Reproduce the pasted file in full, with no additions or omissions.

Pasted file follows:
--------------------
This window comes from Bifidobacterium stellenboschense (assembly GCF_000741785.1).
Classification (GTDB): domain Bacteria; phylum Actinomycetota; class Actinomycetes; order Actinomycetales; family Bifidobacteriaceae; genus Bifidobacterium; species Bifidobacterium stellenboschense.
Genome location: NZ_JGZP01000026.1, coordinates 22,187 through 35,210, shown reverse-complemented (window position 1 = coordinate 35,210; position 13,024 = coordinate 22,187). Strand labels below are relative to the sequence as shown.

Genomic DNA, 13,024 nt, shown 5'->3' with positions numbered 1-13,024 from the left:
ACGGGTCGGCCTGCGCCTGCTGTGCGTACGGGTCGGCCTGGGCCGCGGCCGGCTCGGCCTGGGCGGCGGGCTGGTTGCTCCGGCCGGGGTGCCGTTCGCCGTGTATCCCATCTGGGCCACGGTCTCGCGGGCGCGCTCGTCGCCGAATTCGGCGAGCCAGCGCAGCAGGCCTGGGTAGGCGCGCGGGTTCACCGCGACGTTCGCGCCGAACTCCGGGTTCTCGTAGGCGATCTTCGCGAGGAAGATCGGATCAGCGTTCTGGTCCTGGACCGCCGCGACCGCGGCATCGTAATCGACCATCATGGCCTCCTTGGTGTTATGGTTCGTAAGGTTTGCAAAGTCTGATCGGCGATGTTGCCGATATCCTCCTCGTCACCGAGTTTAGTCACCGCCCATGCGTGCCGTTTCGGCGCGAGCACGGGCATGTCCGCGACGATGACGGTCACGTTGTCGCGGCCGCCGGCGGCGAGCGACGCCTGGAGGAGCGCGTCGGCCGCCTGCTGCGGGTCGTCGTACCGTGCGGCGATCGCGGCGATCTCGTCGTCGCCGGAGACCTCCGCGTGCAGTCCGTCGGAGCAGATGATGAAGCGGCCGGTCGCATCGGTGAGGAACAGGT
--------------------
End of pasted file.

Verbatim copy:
This window comes from Bifidobacterium stellenboschense (assembly GCF_000741785.1).
Classification (GTDB): domain Bacteria; phylum Actinomycetota; class Actinomycetes; order Actinomycetales; family Bifidobacteriaceae; genus Bifidobacterium; species Bifidobacterium stellenboschense.
Genome location: NZ_JGZP01000026.1, coordinates 22,187 through 35,210, shown reverse-complemented (window position 1 = coordinate 35,210; position 13,024 = coordinate 22,187). Strand labels below are relative to the sequence as shown.

Genomic DNA, 13,024 nt, shown 5'->3' with positions numbered 1-13,024 from the left:
ACGGGTCGGCCTGCGCCTGCTGTGCGTACGGGTCGGCCTGGGCCGCGGCCGGCTCGGCCTGGGCGGCGGGCTGGTTGCTCCGGCCGGGGTGCCGTTCGCCGTGTATCCCATCTGGGCCACGGTCTCGCGGGCGCGCTCGTCGCCGAATTCGGCGAGCCAGCGCAGCAGGCCTGGGTAGGCGCGCGGGTTCACCGCGACGTTCGCGCCGAACTCCGGGTTCTCGTAGGCGATCTTCGCGAGGAAGATCGGATCAGCGTTCTGGTCCTGGACCGCCGCGACCGCGGCATCGTAATCGACCATCATGGCCTCCTTGGTGTTATGGTTCGTAAGGTTTGCAAAGTCTGATCGGCGATGTTGCCGATATCCTCCTCGTCACCGAGTTTAGTCACCGCCCATGCGTGCCGTTTCGGCGCGAGCACGGGCATGTCCGCGACGATGACGGTCACGTTGTCGCGGCCGCCGGCGGCGAGCGACGCCTGGAGGAGCGCGTCGGCCGCCTGCTGCGGGTCGTCGTACCGTGCGGCGATCGCGGCGATCTCGTCGTCGCCGGAGACCTCCGCGTGCAGTCCGTCGGAGCAGATGATGAAGCGGCCGGTCGCATCGGTGAGGAACAGGT